Salmon Fly Waggle & Sparkle
By Jock Monteith 5th February 2020
There's a huge difference between a cast & hope specialist and a precision bomber when it comes to properly fishing a salmon fly. Here's a few basic fly movement thoughts to consider while presenting a salmon fly to the Scottish rivers.
The Salmon Hand Shake
To start with you should view your salmon fly as your extended right hand as an offering of a 'hand shake' to a salmon! That offer to a salmon needs to be an open one and delivered with consistency, persistency and a 'genuine' belief that your salmon fly is optimally swimming throughout the full course of the fishing day to a degree where you can actually visualise its glinting, darting & tantalising waggling under the waterline. If you start to adopt this 'fly mentality' you'll already be in the top 5% of Scottish salmon fly fishers and you'll have now entered a new dimension in salmon fly fishing.
Tank Test Your Salmon Fly
This process of visualisation should in all cases start at the riverside before final salmon fly selection time if you're taking this business seriously. Don't just tie on any old fly just because it's the correct pattern and size as that's telling you nothing about the fly's actual in-stream movement. Before you commit to any fly tie it onto a leader and get it wet at the side of the river to see how it moves in the stream. If it's not got a 'live bait' style movement of its own then put it in the bin and try another one! Be ruthless as the bottom line in this game is you only ever need 2 or 3 vey good salmon flies to have a 'bumper' salmon fishing season!
Faith Is The Number One Fly Tying Material
You must have complete and utter 'faith' in the fly you're using for it to become a trusted member of your salmon fishing approach & kit. When you establish that professional bond nothing will stop you from catching salmon as long as you're reasonably well presenting that fly to the river in a methodical and well spaced fly swing manner and at the right depth & pace as dictated by the prevailing water conditions. Honing in on your salmon fly's natural stream movement then maximising a carefully thought out water coverage plan is without any doubt the most lethal approach for breaking the boredom of your landing net!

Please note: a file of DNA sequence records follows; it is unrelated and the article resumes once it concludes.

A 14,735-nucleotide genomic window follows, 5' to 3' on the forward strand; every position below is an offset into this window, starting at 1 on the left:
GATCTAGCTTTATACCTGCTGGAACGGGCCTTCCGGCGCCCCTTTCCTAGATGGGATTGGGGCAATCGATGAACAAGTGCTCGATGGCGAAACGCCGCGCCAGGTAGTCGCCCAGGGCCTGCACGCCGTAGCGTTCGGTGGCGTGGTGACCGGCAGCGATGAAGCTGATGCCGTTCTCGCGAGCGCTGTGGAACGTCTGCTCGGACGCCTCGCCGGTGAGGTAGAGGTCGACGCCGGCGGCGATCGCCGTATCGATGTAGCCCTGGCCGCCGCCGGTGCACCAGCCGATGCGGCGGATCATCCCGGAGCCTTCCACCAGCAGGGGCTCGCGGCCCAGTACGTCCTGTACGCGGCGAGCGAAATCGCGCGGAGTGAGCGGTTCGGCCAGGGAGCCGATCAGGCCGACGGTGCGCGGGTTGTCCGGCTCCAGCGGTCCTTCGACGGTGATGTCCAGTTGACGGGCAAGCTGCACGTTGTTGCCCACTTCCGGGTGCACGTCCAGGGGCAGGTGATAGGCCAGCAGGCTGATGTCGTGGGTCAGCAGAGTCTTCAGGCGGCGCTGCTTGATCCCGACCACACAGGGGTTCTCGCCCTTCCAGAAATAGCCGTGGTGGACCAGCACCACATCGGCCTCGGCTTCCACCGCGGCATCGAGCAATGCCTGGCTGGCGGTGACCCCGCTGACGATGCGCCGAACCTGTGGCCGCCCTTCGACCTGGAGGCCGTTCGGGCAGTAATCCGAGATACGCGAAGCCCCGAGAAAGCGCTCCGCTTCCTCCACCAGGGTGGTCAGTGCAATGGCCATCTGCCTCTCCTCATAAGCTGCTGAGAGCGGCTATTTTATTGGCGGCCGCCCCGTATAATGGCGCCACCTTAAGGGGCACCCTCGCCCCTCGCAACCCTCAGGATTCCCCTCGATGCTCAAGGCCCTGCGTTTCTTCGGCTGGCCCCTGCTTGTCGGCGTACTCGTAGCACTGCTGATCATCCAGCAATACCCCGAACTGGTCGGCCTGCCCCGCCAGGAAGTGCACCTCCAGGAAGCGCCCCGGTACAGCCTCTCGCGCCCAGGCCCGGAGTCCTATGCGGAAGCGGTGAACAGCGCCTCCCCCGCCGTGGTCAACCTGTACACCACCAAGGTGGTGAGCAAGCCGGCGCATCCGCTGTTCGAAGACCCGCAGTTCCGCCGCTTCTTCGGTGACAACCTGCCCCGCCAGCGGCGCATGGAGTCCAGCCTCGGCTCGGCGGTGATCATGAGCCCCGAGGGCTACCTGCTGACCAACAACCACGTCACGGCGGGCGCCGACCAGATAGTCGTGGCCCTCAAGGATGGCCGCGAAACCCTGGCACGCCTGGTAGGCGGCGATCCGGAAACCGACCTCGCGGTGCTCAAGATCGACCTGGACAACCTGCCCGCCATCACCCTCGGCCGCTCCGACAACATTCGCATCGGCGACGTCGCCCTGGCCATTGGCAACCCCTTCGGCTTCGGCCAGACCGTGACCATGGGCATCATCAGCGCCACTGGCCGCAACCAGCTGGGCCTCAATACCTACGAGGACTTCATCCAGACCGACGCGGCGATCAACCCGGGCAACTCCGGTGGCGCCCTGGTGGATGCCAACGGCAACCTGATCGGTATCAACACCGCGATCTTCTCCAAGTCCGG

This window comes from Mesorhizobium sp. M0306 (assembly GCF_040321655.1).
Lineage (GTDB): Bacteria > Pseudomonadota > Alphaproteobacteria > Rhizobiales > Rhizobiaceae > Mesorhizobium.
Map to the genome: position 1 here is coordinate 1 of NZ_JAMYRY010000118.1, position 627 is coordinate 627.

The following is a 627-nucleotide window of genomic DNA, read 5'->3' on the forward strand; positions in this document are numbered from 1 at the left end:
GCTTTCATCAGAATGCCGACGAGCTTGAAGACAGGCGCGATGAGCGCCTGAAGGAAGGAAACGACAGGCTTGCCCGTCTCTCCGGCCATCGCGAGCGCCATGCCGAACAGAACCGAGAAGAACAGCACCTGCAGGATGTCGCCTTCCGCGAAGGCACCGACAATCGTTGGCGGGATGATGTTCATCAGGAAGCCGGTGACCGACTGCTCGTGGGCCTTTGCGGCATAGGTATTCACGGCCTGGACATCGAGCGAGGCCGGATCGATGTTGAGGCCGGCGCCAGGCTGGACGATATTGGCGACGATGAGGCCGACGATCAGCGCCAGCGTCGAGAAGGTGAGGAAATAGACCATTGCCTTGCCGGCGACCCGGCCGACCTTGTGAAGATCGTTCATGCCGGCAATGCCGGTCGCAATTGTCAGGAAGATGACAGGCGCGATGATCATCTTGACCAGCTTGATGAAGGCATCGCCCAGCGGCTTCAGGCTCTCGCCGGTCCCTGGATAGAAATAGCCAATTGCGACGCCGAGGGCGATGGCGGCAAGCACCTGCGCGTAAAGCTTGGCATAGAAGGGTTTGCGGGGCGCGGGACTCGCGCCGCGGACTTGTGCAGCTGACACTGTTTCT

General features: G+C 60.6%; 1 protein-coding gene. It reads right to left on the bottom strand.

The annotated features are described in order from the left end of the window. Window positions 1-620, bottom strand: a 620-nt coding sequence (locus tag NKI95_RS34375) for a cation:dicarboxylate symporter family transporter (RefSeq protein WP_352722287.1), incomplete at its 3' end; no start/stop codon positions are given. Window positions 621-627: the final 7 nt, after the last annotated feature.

Salmon Fishing Robotics V's Astute Salmon Psychology
Don't be robotic in salmon fly fishing and just go through the motions as your success rate will be minimal. Go to the next level of salmon fishing curiosity and know your fly's natural stream movement and even get to know the 'glint ratio' from any bling that the fly's wing has tied into it. The best 'glint ratio' I've personally found is an occasional glint once every 3 seconds so don't fish a fly that's been overdressed with the glittery stuff that looks like it's permanently got its head lights full on! Go for the more subtle lesser 'bling'ed version as the occasional glint not only catches a salmon's eye better but I'm convinced it is the defining 'trigger' moment as a salmon is tailing the fly that seals the deal via inducing a positive final fly attack!
Improve Your Salmon Fly Fishing Success
In these recent times of mass media scare mongering that would have you believe there are no salmon left in our rivers made worse by the fact we have no main stem 'in-river' fish counters therefore fluctuating rod pressure is the only salmon stock measuring tool which is as reliable as a chocolate fire guard! Negativity was significantly increased on the back of the exceptionally low warm water 2018 fishing season but anyone with half a clue about this game will know that salmon don't like low warm water and nor do anglers! It's important that salmon anglers not only ignore this media negativity but tune into methods that will show other anglers that there are indeed salmon there to be caught. Nothing inspires other anglers more on the river than them witnessing a fine fish being landed right in front of their own eyes. With that fact in mind the above thoughts on making sure your salmon fly is one 'sexy mover' in the stream (prior to fishing with it) should be taken as seriously as you know how!